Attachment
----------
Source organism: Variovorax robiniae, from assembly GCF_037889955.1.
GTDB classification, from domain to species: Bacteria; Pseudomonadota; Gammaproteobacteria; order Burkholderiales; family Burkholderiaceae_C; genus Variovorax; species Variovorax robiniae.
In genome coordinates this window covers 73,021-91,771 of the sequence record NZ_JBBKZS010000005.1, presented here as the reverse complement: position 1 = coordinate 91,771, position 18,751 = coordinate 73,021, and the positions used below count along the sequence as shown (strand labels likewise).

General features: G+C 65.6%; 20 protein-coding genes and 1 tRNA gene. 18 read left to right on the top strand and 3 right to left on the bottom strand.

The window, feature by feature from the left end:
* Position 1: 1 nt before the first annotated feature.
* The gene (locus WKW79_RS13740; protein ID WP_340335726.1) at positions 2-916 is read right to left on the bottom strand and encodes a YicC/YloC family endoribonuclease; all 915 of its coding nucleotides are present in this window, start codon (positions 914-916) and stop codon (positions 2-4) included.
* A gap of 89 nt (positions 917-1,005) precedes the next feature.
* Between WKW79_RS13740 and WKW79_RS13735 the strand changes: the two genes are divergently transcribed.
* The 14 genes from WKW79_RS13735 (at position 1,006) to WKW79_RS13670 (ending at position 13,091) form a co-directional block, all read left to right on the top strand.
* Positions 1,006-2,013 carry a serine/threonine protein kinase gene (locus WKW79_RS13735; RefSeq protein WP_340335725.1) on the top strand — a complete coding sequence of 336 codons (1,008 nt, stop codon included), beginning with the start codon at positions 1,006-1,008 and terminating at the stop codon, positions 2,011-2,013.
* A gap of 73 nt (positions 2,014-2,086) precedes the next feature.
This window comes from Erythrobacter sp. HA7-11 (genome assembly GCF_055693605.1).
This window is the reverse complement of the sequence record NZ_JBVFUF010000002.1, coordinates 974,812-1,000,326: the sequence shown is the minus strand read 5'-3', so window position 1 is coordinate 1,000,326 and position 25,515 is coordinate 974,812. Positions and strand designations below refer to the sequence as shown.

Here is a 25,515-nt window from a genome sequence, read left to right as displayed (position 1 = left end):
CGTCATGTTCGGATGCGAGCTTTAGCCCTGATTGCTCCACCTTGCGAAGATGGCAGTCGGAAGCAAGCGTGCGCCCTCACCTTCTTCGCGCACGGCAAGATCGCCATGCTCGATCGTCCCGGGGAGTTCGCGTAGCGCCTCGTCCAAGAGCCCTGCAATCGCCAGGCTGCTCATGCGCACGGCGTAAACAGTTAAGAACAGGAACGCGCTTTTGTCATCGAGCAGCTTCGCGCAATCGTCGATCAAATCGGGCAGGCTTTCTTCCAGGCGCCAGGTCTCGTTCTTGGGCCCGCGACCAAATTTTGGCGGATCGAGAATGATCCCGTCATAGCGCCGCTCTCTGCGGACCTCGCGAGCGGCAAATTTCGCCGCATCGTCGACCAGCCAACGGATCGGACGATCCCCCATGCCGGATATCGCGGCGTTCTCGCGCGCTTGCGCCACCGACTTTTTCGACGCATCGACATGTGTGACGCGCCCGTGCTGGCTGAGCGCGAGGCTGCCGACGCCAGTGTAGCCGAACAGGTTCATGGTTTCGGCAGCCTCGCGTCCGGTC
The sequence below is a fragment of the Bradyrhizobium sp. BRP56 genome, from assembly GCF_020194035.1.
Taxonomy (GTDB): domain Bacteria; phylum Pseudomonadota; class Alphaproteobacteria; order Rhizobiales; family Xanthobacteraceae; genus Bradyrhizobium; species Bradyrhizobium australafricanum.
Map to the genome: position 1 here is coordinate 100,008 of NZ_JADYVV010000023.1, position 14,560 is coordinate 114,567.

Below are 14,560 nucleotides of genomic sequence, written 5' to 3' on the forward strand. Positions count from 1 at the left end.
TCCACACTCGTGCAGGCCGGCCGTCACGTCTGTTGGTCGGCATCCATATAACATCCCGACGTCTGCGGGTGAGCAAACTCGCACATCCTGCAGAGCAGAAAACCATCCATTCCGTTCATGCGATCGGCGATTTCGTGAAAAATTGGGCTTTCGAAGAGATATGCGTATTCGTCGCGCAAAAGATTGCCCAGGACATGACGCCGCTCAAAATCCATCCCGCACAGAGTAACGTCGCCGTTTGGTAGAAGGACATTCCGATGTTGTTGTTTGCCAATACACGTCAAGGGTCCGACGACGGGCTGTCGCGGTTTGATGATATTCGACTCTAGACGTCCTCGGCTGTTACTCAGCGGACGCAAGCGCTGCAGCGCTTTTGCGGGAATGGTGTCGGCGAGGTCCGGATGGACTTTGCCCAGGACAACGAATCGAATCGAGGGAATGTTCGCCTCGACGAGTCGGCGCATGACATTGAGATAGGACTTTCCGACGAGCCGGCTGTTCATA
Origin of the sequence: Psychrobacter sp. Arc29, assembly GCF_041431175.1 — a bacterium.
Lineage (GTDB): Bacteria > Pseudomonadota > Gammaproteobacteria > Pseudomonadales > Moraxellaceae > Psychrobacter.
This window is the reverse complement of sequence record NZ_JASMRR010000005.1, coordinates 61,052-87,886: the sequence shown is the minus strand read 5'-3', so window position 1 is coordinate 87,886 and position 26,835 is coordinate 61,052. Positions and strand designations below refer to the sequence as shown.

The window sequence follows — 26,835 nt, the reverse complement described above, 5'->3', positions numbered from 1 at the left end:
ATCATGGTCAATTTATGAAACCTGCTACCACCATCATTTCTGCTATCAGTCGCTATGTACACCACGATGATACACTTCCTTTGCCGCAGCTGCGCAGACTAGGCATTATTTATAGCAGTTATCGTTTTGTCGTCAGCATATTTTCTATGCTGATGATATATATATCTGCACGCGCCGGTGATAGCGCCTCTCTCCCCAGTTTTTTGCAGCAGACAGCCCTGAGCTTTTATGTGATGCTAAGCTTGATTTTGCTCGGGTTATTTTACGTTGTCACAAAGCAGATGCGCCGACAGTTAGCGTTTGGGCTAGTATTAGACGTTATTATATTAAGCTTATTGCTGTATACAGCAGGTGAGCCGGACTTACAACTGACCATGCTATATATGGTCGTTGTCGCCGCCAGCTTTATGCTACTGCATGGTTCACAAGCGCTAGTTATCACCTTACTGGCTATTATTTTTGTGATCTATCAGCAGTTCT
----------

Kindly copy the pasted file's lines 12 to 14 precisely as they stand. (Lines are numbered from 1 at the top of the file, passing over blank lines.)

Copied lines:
* A gap of 73 nt (positions 2,014-2,086) precedes the next feature.
This window comes from Erythrobacter sp. HA7-11 (genome assembly GCF_055693605.1).
This window is the reverse complement of the sequence record NZ_JBVFUF010000002.1, coordinates 974,812-1,000,326: the sequence shown is the minus strand read 5'-3', so window position 1 is coordinate 1,000,326 and position 25,515 is coordinate 974,812. Positions and strand designations below refer to the sequence as shown.